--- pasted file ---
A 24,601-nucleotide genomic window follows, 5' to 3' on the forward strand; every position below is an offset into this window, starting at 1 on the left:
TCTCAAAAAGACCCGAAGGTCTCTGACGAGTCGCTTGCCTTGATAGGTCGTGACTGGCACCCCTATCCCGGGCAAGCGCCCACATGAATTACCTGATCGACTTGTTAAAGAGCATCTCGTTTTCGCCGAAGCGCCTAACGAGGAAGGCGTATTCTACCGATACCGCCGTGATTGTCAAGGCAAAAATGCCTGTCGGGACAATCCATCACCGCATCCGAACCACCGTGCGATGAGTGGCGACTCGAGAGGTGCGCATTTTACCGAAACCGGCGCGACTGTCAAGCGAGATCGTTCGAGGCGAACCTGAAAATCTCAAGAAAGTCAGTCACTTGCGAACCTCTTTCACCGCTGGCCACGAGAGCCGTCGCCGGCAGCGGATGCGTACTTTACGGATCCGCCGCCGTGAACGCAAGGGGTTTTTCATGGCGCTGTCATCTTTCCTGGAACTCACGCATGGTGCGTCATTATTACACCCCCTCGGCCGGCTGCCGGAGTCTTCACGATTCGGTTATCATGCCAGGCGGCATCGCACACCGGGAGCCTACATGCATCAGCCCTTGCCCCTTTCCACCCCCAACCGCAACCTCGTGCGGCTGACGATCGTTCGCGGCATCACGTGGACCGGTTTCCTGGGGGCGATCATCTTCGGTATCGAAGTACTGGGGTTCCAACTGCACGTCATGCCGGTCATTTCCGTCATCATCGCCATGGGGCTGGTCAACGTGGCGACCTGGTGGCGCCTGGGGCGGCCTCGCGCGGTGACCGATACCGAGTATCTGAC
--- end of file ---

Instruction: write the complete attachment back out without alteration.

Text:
A 24,601-nucleotide genomic window follows, 5' to 3' on the forward strand; every position below is an offset into this window, starting at 1 on the left:
TCTCAAAAAGACCCGAAGGTCTCTGACGAGTCGCTTGCCTTGATAGGTCGTGACTGGCACCCCTATCCCGGGCAAGCGCCCACATGAATTACCTGATCGACTTGTTAAAGAGCATCTCGTTTTCGCCGAAGCGCCTAACGAGGAAGGCGTATTCTACCGATACCGCCGTGATTGTCAAGGCAAAAATGCCTGTCGGGACAATCCATCACCGCATCCGAACCACCGTGCGATGAGTGGCGACTCGAGAGGTGCGCATTTTACCGAAACCGGCGCGACTGTCAAGCGAGATCGTTCGAGGCGAACCTGAAAATCTCAAGAAAGTCAGTCACTTGCGAACCTCTTTCACCGCTGGCCACGAGAGCCGTCGCCGGCAGCGGATGCGTACTTTACGGATCCGCCGCCGTGAACGCAAGGGGTTTTTCATGGCGCTGTCATCTTTCCTGGAACTCACGCATGGTGCGTCATTATTACACCCCCTCGGCCGGCTGCCGGAGTCTTCACGATTCGGTTATCATGCCAGGCGGCATCGCACACCGGGAGCCTACATGCATCAGCCCTTGCCCCTTTCCACCCCCAACCGCAACCTCGTGCGGCTGACGATCGTTCGCGGCATCACGTGGACCGGTTTCCTGGGGGCGATCATCTTCGGTATCGAAGTACTGGGGTTCCAACTGCACGTCATGCCGGTCATTTCCGTCATCATCGCCATGGGGCTGGTCAACGTGGCGACCTGGTGGCGCCTGGGGCGGCCTCGCGCGGTGACCGATACCGAGTATCTGAC